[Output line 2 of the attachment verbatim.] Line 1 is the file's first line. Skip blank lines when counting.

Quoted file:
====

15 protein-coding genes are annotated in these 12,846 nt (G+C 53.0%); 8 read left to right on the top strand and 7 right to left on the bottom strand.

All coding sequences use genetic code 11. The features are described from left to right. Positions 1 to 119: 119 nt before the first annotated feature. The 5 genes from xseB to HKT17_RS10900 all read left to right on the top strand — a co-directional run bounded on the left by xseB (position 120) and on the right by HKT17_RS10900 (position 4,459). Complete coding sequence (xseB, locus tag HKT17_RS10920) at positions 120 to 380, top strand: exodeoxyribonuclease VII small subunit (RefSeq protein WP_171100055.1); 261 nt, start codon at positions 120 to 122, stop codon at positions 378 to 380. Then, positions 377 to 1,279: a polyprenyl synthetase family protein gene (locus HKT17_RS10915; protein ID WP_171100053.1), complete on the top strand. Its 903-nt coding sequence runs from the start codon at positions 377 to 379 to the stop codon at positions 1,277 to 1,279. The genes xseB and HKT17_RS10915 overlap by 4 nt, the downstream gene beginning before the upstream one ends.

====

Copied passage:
All coding sequences use genetic code 11. The features are described from left to right. Positions 1 to 119: 119 nt before the first annotated feature. The 5 genes from xseB to HKT17_RS10900 all read left to right on the top strand — a co-directional run bounded on the left by xseB (position 120) and on the right by HKT17_RS10900 (position 4,459). Complete coding sequence (xseB, locus tag HKT17_RS10920) at positions 120 to 380, top strand: exodeoxyribonuclease VII small subunit (RefSeq protein WP_171100055.1); 261 nt, start codon at positions 120 to 122, stop codon at positions 378 to 380. Then, positions 377 to 1,279: a polyprenyl synthetase family protein gene (locus HKT17_RS10915; protein ID WP_171100053.1), complete on the top strand. Its 903-nt coding sequence runs from the start codon at positions 377 to 379 to the stop codon at positions 1,277 to 1,279. The genes xseB and HKT17_RS10915 overlap by 4 nt, the downstream gene beginning before the upstream one ends.